• directory.name_3_field
  • directory.referrals
  • directory.role_base
  • directory.role_name
  • directory.role_search
  • directory.role_subtree
  • directory.user_base
  • directory.user_pattern
  • directory.user_search
  • directory.user_subtree
  • directory.accept_role_changes
  • user.directory_authentication
  • user.directory_auto_create_groups

The Process

When an external Directory Server is used for authentication, all logins will first authenticate against the Directory Server. If the credentials are properly authorized, then the following events occur:

  1. The login and password are cached in the application database within the context of a User; if the User does not already exist, a new User is created.
  2. All configured attributes — directory.email_field, directory.name_1_field, and directory.name_3_field —are copied over to the User‘s attributes.
  3. If the “user.directory_auto_create_groups” property is not set to “false”, then any retrievable roles from the Directory Server are recreated as Groups in the Exogen-based application. Users are automatically linked to their respective Groups.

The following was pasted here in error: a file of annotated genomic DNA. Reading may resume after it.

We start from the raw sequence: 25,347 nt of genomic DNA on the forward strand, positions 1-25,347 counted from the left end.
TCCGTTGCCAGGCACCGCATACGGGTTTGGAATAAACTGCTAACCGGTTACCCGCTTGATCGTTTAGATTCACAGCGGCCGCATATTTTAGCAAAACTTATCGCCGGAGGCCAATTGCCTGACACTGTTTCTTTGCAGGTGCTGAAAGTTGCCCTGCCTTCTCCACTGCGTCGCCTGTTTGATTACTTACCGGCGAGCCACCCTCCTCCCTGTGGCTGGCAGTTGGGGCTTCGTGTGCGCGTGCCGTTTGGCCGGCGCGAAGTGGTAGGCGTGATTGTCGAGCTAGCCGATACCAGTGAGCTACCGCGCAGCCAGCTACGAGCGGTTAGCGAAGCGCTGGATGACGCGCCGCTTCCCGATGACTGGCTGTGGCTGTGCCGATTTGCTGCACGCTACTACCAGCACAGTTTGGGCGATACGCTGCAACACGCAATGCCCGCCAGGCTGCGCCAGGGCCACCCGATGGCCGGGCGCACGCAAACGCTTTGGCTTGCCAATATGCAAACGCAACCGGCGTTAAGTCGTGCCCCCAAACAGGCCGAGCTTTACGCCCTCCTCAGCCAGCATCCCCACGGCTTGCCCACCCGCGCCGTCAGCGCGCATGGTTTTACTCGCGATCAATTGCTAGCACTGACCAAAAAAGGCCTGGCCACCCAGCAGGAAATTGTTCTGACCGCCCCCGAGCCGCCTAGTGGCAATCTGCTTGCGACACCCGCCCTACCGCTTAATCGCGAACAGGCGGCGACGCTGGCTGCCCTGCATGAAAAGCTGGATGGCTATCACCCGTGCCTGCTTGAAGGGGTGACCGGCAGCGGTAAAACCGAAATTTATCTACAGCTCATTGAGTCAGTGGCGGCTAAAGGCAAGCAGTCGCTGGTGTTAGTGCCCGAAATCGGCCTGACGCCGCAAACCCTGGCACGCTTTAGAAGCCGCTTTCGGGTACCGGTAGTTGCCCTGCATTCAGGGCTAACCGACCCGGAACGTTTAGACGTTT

4. The username and password combination are added to a Login Cache, and are stored for 30 minutes, which reduces communication with the Directory Server.

If the application is configured with the “user.directory_authentication” property set to “any”, then the User database is also consulted for authentication is the Directory Server authentication fails (more details on this subject appear in the Configuration Types section of this document).

Verification Methods

The LDAP Module can be configured in one of two main ways in regards to how authentication is performed:

  1. Each User‘s credentials is used to bind to the Directory Server; if the bind is successful, then the User is allowed to login, or